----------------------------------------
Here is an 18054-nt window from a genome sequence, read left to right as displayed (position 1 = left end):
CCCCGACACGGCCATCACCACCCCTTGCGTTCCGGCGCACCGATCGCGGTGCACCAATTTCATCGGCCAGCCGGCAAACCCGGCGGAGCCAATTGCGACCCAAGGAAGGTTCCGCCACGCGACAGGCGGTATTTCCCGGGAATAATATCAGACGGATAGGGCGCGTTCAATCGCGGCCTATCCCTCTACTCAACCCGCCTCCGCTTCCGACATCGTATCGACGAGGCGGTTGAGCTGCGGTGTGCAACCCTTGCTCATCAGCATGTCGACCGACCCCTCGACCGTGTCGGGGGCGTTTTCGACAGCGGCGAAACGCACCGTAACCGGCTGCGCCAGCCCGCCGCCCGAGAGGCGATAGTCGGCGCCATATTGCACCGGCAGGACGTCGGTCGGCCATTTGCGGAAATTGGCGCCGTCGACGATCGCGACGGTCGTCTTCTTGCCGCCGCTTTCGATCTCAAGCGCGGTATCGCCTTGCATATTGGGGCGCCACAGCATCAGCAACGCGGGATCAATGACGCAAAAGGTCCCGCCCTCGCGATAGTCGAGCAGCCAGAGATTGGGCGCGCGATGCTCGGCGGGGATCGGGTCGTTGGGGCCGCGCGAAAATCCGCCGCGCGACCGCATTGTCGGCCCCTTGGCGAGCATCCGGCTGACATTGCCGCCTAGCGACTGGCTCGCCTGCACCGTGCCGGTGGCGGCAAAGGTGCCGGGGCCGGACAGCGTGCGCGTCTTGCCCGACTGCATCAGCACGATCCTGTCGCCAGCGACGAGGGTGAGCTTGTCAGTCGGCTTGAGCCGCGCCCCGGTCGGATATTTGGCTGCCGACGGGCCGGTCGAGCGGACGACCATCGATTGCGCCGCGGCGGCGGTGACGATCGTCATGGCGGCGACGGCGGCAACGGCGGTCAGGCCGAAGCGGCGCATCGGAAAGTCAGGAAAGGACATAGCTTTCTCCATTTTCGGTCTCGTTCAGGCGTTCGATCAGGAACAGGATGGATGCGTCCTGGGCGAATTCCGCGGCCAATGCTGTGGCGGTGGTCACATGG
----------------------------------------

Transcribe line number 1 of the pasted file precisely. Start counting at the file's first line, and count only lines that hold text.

Here is an 18054-nt window from a genome sequence, read left to right as displayed (position 1 = left end):